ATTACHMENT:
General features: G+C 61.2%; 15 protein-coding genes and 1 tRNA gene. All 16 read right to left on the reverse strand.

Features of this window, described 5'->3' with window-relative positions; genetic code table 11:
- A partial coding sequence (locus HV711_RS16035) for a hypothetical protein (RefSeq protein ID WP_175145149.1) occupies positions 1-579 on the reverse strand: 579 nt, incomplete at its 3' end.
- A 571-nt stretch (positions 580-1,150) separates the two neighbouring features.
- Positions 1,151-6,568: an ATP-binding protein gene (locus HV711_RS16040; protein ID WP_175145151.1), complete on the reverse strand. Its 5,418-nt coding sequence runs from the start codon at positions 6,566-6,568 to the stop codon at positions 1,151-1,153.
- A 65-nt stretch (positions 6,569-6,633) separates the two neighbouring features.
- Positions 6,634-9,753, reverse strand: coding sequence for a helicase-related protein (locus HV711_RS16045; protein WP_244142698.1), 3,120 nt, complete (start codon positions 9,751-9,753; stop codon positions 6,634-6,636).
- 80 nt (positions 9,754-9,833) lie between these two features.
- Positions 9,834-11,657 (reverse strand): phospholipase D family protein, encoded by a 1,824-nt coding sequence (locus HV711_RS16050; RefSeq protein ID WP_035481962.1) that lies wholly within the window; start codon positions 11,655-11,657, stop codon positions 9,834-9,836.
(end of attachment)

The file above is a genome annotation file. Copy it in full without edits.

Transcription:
General features: G+C 61.2%; 15 protein-coding genes and 1 tRNA gene. All 16 read right to left on the reverse strand.

Features of this window, described 5'->3' with window-relative positions; genetic code table 11:
- A partial coding sequence (locus HV711_RS16035) for a hypothetical protein (RefSeq protein ID WP_175145149.1) occupies positions 1-579 on the reverse strand: 579 nt, incomplete at its 3' end.
- A 571-nt stretch (positions 580-1,150) separates the two neighbouring features.
- Positions 1,151-6,568: an ATP-binding protein gene (locus HV711_RS16040; protein ID WP_175145151.1), complete on the reverse strand. Its 5,418-nt coding sequence runs from the start codon at positions 6,566-6,568 to the stop codon at positions 1,151-1,153.
- A 65-nt stretch (positions 6,569-6,633) separates the two neighbouring features.
- Positions 6,634-9,753, reverse strand: coding sequence for a helicase-related protein (locus HV711_RS16045; protein WP_244142698.1), 3,120 nt, complete (start codon positions 9,751-9,753; stop codon positions 6,634-6,636).
- 80 nt (positions 9,754-9,833) lie between these two features.
- Positions 9,834-11,657 (reverse strand): phospholipase D family protein, encoded by a 1,824-nt coding sequence (locus HV711_RS16050; RefSeq protein ID WP_035481962.1) that lies wholly within the window; start codon positions 11,655-11,657, stop codon positions 9,834-9,836.